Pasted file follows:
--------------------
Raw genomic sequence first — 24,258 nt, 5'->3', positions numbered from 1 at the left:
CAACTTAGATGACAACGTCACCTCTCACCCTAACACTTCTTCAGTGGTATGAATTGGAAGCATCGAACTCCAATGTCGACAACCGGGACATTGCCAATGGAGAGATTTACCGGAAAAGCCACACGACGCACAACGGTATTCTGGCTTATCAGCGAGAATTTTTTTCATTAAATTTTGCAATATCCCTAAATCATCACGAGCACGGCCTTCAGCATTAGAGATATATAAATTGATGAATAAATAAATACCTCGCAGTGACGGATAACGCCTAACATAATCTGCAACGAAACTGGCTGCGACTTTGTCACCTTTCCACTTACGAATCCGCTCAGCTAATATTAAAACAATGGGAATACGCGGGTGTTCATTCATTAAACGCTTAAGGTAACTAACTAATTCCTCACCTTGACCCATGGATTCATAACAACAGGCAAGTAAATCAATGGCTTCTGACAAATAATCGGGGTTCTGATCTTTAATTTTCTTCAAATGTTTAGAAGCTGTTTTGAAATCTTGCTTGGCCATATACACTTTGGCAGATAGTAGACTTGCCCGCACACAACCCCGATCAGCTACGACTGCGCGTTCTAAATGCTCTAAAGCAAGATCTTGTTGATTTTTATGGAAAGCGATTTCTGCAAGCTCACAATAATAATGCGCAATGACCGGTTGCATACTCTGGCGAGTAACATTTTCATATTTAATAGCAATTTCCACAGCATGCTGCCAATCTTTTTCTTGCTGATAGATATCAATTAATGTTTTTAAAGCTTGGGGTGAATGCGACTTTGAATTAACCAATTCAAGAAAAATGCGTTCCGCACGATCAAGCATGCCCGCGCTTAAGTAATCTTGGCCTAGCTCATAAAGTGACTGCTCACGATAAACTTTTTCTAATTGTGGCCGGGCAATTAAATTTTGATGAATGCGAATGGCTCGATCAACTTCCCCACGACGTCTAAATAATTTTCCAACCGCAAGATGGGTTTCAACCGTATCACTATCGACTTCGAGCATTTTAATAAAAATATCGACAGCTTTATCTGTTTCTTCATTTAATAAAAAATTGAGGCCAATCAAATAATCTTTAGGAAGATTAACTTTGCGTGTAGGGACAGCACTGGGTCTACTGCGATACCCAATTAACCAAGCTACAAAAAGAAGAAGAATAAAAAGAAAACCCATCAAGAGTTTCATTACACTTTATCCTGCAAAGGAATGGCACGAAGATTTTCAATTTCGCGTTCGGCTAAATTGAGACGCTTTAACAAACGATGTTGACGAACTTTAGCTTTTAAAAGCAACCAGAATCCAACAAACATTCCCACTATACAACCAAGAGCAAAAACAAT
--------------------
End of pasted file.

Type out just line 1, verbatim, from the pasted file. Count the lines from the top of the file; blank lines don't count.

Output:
Raw genomic sequence first — 24,258 nt, 5'->3', positions numbered from 1 at the left: